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Federal and State Listed Species of Texas:
Bunched cory cactus

Distribution

Current

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Distribution map of bunched cory cactus (Coryphantha ramillosa ssp. ramillosa).

Scientific Name
Coryphantha ramillosa ssp. ramillosa
Other Scientific Names
Mammillaria ramillosa
Other Common Names
Big Bend cory cactus, whiskerbush, whiskerbrush pincushion cactus, Big Bend mammillaria
Status
Federally and State Threatened
Global Rank
G2G3T2T3
State Rank
S2S3

Global Location

Bunched cory cactus is only known from West Texas in southern Brewster and Terrell counties. It also occurs across the Rio Grande in Chihuahua and Coahuila in northern Mexico.

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Description

Bunched cory cactus is a succulent perennial usually with solitary, unbranched stems, 3 to 9 cm tall, and usually 3 to 7 cm wide without mucilage in the stem interior. The stems are covered in spine-tipped, cone-shaped projections 6 to 20 mm long. Each projection has a groove on its upper side that extends from the tip to the base. Spines arising from each of these projections are numerous but are not so dense that they hide the stem completely. Some of the spines, called radial spines, form a ring around the tip somewhat similar to the spokes of a bicycle wheel, except the spokes are irregularly spaced and can be twisted or curving as well as straight. Other spines, central spines, arise interior to the radial spines and point somewhat outward and away from the stem. There are typically 13 to 16 radial spines, although rarely there can be as few as 9 or as many as 20 per cluster. These radial spines are typically white or gray and usually reach 1 to 2 cm long. Usually longer than the radial spines, the three to four, rarely six, straight or somewhat curved central spines vary from white to gray to dark brown. The upper central spines are between 1.7 to 3.9 cm long and the lower central spines are 2.2 to 4.3 cm long. Bunched cory cactus flowers are pink to red-purple and 3.5 to 6.5 cm long, and the outermost petals have smooth edges. The egg-shaped to round fruits are 1 to 2.5 cm long and green at maturity. The seeds are brown or yellowish to reddish.

Bunched cory cactus has spine-tipped, cone-shaped projections. Each projection has a groove on its upper side that extends from the tip to the base. In the illustration seventeen light-colored radial spines arise exterior to four longer central spines — three upper, light-colored central spines and one lower, darker-colored central spine. Bunched cory cactus can have 9 to 20 radial spines and 3 to 4 central spines.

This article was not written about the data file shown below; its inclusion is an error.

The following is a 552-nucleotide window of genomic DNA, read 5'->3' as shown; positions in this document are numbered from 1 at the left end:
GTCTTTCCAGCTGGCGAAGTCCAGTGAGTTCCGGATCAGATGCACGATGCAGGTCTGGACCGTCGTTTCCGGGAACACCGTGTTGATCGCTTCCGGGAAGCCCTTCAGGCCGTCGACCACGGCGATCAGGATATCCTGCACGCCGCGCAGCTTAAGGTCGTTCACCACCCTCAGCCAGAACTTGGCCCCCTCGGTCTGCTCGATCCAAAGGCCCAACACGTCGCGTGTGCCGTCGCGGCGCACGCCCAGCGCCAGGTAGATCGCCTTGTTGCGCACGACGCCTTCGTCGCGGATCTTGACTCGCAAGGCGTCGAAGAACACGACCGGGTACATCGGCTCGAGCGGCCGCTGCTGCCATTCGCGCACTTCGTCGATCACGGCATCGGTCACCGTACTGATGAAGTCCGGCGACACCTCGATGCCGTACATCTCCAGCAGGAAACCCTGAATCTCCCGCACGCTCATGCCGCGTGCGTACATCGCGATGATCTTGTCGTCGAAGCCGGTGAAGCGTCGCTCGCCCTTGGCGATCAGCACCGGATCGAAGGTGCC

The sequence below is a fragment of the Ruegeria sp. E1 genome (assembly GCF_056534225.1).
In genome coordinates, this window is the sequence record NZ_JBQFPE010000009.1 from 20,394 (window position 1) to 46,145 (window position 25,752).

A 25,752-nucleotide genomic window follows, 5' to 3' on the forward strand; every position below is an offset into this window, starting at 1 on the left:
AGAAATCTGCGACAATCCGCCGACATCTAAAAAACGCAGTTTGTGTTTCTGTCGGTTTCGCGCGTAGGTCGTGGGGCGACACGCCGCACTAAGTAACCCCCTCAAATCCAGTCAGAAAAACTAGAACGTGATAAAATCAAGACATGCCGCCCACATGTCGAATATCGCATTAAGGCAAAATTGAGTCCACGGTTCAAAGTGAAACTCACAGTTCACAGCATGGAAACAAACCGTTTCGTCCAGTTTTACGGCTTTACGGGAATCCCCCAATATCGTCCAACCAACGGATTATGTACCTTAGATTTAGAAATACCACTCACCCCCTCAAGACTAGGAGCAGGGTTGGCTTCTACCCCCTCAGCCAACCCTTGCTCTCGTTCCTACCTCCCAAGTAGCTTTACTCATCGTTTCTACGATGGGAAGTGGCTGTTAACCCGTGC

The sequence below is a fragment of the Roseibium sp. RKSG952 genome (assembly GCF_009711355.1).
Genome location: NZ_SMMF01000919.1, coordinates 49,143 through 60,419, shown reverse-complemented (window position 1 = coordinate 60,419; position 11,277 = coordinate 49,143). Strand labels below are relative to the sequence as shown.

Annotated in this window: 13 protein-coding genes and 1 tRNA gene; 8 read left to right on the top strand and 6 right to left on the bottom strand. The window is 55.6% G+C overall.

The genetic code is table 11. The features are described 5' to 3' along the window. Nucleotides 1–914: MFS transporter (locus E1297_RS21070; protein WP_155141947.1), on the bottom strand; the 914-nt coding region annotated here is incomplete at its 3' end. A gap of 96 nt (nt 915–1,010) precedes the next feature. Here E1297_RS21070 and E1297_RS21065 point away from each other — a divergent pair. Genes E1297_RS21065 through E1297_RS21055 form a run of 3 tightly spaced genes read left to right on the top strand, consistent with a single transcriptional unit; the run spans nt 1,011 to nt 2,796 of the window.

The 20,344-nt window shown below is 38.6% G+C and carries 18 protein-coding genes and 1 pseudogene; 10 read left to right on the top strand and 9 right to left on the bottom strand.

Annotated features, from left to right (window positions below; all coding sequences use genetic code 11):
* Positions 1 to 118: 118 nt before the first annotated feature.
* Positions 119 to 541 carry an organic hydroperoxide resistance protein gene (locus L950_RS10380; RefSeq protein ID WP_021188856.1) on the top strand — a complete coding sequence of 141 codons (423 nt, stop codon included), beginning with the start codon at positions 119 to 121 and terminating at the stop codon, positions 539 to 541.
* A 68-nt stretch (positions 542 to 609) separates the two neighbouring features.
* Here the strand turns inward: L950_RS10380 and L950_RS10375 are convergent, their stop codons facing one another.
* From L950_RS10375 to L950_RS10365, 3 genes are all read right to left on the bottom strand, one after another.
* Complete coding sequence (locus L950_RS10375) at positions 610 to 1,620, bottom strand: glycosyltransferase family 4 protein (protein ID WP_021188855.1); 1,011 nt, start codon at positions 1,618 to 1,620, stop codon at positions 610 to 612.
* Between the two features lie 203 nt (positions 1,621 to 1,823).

Credit: Patrick Stark, Texas Parks & Wildlife Department

Bunched cory cactus usually has one unbranched stem and smooth not fringed flower petals.

Credit: John Waters, National Parks Service

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Similar Species

Big-needle pincushion cactus (Coryphantha macromeris) usually forms colonies up to 1 m across and are composed of many multi-branched individuals. Stems of big-needle pincushion cactus also have spine-tipped projections with a groove on their upper side, but the groove arises from the tip and extends half way down the projection. Flower petals of big-needle pincushion cactus are fringed not smooth. The green fruits of Texas cone cactus (Neolloydia conoidea) are less than or equal to 2.5 cm, greenish-brown or tan and dry at maturity containing black or gray seeds. See the table below for more detailed but important characteristics to differentiate between bunched cory cactus, big-needle pincushion cactus and Texas cone cactus. All measurements given are typical lengths, though measurements can rarely occur outside these. For unabridged measurements, see the Additional Information section below.

Plant Name Central Spine Length (cm) Radial Spine Length (cm) Flower Length (cm)
Bunched cory cactus

1.79 to 3.9 (upper)

2.2 to 4.3 (lower)

usually 1 to 2 3.5 to 6.5
Big-needle pincushion cactus 3 to 7 usually 1.5 to 2.5 usually 3 to 5
Texas cone cactus

0.9 to 1.7 (upper)

usually 1.7 to 2.8 (lower)

usually 0.6 to 1.2 2.5 to 3.2

Big-needle pincushion cactus can form large colonies of individuals.

Credit: Mike Powell

Texas cone cactus generally has shorter spines than bunched cory cactus.

Credit: Jackie Poole, Texas Parks & Wildlife Department

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Floral Characters

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Leaf Characters

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Habitat

Rocky limestone flats, hills and mesas of the Chihuahuan Desert.

Habitat of bunched cory cactus.

Credit: Jackie Poole, Texas Parks & Wildlife Department

Life Cycle Events

Flowering occurs August to November and occasionally as early as April.

Survey Season

Although the plant is visible year-round, bunched cory cactus is most easily detected while in bloom August to November.

Comments

A geographically distant, yellow-flowered variant of bunched cory cactus in Mexico has been described as Coryphantha ramillosa ssp. santarosa.

Based on recent findings, the purple-flowered bunched cory cactus (Coryphantha ramillosa ssp. ramillosa) are more common than initially thought.